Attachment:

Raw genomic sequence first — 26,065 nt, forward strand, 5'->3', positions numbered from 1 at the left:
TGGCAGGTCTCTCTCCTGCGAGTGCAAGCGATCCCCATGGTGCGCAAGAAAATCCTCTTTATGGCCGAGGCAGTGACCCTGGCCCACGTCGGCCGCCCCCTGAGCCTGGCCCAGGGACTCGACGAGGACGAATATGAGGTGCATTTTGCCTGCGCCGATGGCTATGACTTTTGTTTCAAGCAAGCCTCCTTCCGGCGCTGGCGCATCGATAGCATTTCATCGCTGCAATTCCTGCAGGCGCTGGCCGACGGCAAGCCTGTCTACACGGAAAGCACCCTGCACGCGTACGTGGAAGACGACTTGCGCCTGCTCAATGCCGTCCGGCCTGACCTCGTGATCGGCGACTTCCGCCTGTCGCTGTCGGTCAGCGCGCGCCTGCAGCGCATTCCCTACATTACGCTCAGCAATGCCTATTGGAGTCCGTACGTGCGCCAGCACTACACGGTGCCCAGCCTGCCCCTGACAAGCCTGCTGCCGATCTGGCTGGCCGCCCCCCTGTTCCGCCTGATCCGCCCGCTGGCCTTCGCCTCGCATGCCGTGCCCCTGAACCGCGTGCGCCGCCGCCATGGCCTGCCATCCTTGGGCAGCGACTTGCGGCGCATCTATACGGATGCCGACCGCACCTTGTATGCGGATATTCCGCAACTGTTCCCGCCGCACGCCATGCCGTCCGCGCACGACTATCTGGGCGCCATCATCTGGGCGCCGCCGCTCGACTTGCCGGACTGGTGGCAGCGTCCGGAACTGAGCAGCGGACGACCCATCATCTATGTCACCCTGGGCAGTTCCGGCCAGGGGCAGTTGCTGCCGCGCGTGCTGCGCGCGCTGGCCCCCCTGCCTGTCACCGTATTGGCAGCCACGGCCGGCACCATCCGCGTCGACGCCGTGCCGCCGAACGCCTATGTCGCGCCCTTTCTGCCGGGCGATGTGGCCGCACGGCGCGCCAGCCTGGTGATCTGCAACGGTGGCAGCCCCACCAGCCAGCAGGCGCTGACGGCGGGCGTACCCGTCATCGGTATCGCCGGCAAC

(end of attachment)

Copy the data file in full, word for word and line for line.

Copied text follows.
Raw genomic sequence first — 26,065 nt, forward strand, 5'->3', positions numbered from 1 at the left:
TGGCAGGTCTCTCTCCTGCGAGTGCAAGCGATCCCCATGGTGCGCAAGAAAATCCTCTTTATGGCCGAGGCAGTGACCCTGGCCCACGTCGGCCGCCCCCTGAGCCTGGCCCAGGGACTCGACGAGGACGAATATGAGGTGCATTTTGCCTGCGCCGATGGCTATGACTTTTGTTTCAAGCAAGCCTCCTTCCGGCGCTGGCGCATCGATAGCATTTCATCGCTGCAATTCCTGCAGGCGCTGGCCGACGGCAAGCCTGTCTACACGGAAAGCACCCTGCACGCGTACGTGGAAGACGACTTGCGCCTGCTCAATGCCGTCCGGCCTGACCTCGTGATCGGCGACTTCCGCCTGTCGCTGTCGGTCAGCGCGCGCCTGCAGCGCATTCCCTACATTACGCTCAGCAATGCCTATTGGAGTCCGTACGTGCGCCAGCACTACACGGTGCCCAGCCTGCCCCTGACAAGCCTGCTGCCGATCTGGCTGGCCGCCCCCCTGTTCCGCCTGATCCGCCCGCTGGCCTTCGCCTCGCATGCCGTGCCCCTGAACCGCGTGCGCCGCCGCCATGGCCTGCCATCCTTGGGCAGCGACTTGCGGCGCATCTATACGGATGCCGACCGCACCTTGTATGCGGATATTCCGCAACTGTTCCCGCCGCACGCCATGCCGTCCGCGCACGACTATCTGGGCGCCATCATCTGGGCGCCGCCGCTCGACTTGCCGGACTGGTGGCAGCGTCCGGAACTGAGCAGCGGACGACCCATCATCTATGTCACCCTGGGCAGTTCCGGCCAGGGGCAGTTGCTGCCGCGCGTGCTGCGCGCGCTGGCCCCCCTGCCTGTCACCGTATTGGCAGCCACGGCCGGCACCATCCGCGTCGACGCCGTGCCGCCGAACGCCTATGTCGCGCCCTTTCTGCCGGGCGATGTGGCCGCACGGCGCGCCAGCCTGGTGATCTGCAACGGTGGCAGCCCCACCAGCCAGCAGGCGCTGACGGCGGGCGTACCCGTCATCGGTATCGCCGGCAAC